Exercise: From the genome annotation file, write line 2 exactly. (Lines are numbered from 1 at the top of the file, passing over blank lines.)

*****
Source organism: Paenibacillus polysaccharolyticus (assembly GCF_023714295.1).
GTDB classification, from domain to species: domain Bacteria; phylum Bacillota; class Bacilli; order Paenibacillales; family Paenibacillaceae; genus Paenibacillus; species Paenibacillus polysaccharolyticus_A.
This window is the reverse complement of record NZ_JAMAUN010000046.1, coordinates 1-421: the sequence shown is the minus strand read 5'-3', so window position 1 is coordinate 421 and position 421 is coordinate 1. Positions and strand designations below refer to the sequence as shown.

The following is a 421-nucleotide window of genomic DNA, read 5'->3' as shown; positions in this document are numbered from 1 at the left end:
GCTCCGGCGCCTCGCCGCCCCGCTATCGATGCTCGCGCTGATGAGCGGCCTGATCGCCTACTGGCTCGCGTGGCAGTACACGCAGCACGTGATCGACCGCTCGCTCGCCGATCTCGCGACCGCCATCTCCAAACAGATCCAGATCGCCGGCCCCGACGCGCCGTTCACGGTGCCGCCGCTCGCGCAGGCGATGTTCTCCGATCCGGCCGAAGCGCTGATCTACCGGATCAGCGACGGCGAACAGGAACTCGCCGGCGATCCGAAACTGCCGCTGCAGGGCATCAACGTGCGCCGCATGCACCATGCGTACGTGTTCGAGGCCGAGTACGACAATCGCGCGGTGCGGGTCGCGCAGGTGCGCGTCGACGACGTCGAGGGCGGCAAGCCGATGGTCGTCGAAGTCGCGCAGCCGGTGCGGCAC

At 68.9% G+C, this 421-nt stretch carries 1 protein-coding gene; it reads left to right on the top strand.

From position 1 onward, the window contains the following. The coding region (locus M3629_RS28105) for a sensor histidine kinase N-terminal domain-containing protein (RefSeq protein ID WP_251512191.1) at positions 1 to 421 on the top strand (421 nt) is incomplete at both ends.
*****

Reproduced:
GTDB classification, from domain to species: domain Bacteria; phylum Bacillota; class Bacilli; order Paenibacillales; family Paenibacillaceae; genus Paenibacillus; species Paenibacillus polysaccharolyticus_A.